(It appears, however, that MPs can share correspondence with anyone of their choosing, unless it bears the letterhead of a parliamentarian, in this case Mr. Bezan. It should be noted that the recipient of the petition, with its uniquely changed subject line, was the PMO, and copied to other MPs, including Mr. Bezan, Ms. Elizabeth May, leader of the Green Party of Canada and a few others.) 

Winzoski reported with distinction at the Selkirk Record for more than two years. Her writing was growing in maturity and was, in any event, superb.

(I should note, for the record, that Winzoski is not only a colleague but a close personal friend.)

Mr. Bezan has chosen to forgo advertising in newspapers in his riding, notably the Interlake Enterprise and the Selkirk Record. Instead, he advertises in Interlake Publishing newspapers, owned by Quebec-based Sun Media, an outlet that is stridently pro-Conservative.

Mr. Bezan indicated in his e-mail to Winzoski’s employers that he would have nothing to do with the Selkirk Record, apparently because of Winzoski’s criticism of the Harper government’s handling of the Canada-China  Investment Promotion and Protection Agreement (FIPPA). 

The Canada-China FIPPA is at the center of a heated national debate, in part because parliamentarians have not had an opportunity to discuss the agreement in the House of Commons. We are told it will happen, but it will be a brief, if briefly lively, debate.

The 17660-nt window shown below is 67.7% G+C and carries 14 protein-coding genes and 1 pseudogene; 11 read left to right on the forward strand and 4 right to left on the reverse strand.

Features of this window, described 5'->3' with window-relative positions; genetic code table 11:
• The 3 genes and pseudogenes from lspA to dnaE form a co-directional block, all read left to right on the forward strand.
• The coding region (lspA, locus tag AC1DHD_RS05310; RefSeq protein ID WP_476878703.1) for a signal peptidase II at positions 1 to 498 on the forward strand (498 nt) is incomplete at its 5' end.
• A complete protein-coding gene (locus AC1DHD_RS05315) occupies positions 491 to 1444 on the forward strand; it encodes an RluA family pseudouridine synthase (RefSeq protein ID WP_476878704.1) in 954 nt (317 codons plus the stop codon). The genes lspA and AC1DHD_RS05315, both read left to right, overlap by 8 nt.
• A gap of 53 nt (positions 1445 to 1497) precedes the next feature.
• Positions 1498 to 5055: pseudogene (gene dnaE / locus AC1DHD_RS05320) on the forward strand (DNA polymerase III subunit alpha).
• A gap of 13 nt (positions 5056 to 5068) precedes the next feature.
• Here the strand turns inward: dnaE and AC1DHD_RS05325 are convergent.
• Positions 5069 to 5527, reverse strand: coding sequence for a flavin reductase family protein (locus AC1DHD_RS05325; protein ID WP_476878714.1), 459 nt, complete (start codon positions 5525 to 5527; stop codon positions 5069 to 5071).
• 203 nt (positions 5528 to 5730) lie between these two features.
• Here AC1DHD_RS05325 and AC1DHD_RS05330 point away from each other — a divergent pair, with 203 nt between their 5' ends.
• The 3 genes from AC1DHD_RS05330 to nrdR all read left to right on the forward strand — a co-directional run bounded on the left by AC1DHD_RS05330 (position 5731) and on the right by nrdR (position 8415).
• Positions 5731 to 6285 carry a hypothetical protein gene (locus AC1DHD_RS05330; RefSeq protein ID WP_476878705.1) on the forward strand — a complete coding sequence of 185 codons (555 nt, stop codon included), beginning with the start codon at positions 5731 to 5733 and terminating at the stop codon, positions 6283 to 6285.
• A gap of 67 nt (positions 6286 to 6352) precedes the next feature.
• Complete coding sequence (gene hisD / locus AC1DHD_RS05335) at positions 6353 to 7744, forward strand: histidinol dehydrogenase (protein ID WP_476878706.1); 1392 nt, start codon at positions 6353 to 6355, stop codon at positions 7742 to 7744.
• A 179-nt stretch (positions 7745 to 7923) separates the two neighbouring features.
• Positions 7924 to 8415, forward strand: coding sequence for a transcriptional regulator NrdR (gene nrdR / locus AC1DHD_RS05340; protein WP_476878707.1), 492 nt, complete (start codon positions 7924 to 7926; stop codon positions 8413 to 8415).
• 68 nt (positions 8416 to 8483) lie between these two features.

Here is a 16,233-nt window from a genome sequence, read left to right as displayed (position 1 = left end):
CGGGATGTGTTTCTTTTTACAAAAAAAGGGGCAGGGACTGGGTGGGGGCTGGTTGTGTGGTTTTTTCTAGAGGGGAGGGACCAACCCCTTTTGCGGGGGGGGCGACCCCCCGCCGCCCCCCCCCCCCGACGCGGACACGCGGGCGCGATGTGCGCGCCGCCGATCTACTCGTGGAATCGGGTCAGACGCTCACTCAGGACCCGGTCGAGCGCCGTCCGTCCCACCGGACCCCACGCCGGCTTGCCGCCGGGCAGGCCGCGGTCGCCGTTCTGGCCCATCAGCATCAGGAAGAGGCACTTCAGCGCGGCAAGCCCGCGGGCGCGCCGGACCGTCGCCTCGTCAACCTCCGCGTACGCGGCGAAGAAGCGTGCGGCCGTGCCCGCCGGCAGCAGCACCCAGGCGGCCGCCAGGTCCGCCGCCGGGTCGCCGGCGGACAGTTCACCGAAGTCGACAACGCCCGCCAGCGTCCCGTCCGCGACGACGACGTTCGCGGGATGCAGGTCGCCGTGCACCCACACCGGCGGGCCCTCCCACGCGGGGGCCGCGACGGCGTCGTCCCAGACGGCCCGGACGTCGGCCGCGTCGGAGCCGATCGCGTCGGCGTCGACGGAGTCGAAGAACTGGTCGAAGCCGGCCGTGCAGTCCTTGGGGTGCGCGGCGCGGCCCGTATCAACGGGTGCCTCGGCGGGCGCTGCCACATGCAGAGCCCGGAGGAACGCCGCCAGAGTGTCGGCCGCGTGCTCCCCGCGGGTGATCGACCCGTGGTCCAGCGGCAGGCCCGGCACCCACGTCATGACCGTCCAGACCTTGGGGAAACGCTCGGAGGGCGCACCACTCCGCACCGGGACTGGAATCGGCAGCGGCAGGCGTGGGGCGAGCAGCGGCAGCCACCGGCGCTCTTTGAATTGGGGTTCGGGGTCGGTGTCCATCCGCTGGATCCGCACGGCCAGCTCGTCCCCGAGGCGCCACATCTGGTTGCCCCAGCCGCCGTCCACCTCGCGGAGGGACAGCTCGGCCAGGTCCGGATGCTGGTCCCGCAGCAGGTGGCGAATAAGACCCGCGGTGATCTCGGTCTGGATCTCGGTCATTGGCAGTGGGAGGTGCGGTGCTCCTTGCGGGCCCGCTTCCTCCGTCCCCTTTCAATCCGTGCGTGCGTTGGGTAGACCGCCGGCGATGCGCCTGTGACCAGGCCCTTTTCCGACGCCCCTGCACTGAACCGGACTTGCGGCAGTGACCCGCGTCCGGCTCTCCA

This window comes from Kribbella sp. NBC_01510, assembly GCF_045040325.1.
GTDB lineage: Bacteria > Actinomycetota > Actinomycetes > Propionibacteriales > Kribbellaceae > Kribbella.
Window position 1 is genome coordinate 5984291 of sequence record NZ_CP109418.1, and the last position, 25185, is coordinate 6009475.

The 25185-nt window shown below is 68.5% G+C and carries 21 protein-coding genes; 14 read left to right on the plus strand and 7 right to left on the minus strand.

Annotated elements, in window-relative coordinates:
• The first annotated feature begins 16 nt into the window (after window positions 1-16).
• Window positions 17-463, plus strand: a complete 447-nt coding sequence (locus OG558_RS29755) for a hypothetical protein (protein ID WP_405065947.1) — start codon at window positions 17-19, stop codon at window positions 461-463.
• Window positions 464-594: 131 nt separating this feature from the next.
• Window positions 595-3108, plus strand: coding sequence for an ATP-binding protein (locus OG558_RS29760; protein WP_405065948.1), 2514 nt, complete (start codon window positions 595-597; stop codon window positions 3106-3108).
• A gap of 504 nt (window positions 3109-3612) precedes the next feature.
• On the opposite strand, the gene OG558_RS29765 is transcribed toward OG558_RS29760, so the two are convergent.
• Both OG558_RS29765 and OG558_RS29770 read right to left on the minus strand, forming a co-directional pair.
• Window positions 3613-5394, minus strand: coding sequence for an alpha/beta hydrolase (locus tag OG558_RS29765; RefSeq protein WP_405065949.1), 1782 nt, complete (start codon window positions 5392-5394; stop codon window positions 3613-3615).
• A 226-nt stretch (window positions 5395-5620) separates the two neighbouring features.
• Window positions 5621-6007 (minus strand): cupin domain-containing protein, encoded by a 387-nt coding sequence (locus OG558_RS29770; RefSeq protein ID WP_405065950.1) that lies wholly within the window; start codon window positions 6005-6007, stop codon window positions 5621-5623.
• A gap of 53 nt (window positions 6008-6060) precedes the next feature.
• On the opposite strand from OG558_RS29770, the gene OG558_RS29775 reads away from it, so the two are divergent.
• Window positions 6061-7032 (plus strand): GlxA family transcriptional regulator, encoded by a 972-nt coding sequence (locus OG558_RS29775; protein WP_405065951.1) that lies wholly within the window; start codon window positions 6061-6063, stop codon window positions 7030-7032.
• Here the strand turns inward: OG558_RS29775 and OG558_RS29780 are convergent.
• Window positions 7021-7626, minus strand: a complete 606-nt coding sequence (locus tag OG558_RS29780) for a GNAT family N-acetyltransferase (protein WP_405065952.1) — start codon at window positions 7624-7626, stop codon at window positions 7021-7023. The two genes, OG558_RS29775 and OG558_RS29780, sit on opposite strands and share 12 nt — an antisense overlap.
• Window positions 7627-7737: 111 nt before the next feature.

The Canada-China FIPPA was tabled Sept. 26. It will be put to a vote soon.

That opposition politicians will not have a chance to fully debate the agreement is, arguably, moot because the governing Harper Conservatives have a majority of the seats in the House.

Winzoski has a right to express her views as a private citizen in a democracy — or what used to be a democracy before Mr. Harper strode to his coveted majority — the pretext he needed to advance his flawed neo-conservative programme.

The prime minister once famously said that Canadians would not recognize their country once he was finished — that to a gaggle of American businessmen, but let’s not lose the point. We are getting it, nevertheless.

For his part, Mr. Bezan has every right to advertise where he pleases. It may not be surprising that he chooses to advertise in newspapers that do not disparage or criticize the Harper government.

Journalists should not inject their political views into news stories. But that does not trump the right of those journalists to express their views as private citizens, corporate ‘ethics’ policies notwithstanding. 

(It should be noted that Winzoski’s employers have never provided such a policy nor, it appears, does one exist; though, one suspects, it will be hurriedly written soon.)